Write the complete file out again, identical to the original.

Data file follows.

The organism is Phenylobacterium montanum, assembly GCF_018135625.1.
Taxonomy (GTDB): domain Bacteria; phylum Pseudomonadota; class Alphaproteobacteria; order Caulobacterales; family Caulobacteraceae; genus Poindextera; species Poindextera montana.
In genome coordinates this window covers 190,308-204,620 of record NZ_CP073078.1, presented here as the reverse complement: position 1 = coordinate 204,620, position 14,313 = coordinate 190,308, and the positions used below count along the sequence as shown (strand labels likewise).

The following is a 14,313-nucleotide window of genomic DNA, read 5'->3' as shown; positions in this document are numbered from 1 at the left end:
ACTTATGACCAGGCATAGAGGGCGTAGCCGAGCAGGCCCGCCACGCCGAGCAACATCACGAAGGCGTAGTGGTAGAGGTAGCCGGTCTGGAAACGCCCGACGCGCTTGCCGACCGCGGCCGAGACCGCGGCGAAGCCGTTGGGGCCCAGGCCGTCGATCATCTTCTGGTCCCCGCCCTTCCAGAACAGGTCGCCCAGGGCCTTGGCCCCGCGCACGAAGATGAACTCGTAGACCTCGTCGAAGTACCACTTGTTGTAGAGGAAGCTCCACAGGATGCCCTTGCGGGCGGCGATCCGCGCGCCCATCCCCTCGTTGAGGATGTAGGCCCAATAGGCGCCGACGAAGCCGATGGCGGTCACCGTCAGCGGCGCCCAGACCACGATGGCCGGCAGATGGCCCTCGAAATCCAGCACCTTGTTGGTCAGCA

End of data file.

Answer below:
The organism is Phenylobacterium montanum, assembly GCF_018135625.1.
Taxonomy (GTDB): domain Bacteria; phylum Pseudomonadota; class Alphaproteobacteria; order Caulobacterales; family Caulobacteraceae; genus Poindextera; species Poindextera montana.
In genome coordinates this window covers 190,308-204,620 of record NZ_CP073078.1, presented here as the reverse complement: position 1 = coordinate 204,620, position 14,313 = coordinate 190,308, and the positions used below count along the sequence as shown (strand labels likewise).

The following is a 14,313-nucleotide window of genomic DNA, read 5'->3' as shown; positions in this document are numbered from 1 at the left end:
ACTTATGACCAGGCATAGAGGGCGTAGCCGAGCAGGCCCGCCACGCCGAGCAACATCACGAAGGCGTAGTGGTAGAGGTAGCCGGTCTGGAAACGCCCGACGCGCTTGCCGACCGCGGCCGAGACCGCGGCGAAGCCGTTGGGGCCCAGGCCGTCGATCATCTTCTGGTCCCCGCCCTTCCAGAACAGGTCGCCCAGGGCCTTGGCCCCGCGCACGAAGATGAACTCGTAGACCTCGTCGAAGTACCACTTGTTGTAGAGGAAGCTCCACAGGATGCCCTTGCGGGCGGCGATCCGCGCGCCCATCCCCTCGTTGAGGATGTAGGCCCAATAGGCGCCGACGAAGCCGATGGCGGTCACCGTCAGCGGCGCCCAGACCACGATGGCCGGCAGATGGCCCTCGAAATCCAGCACCTTGTTGGTCAGCA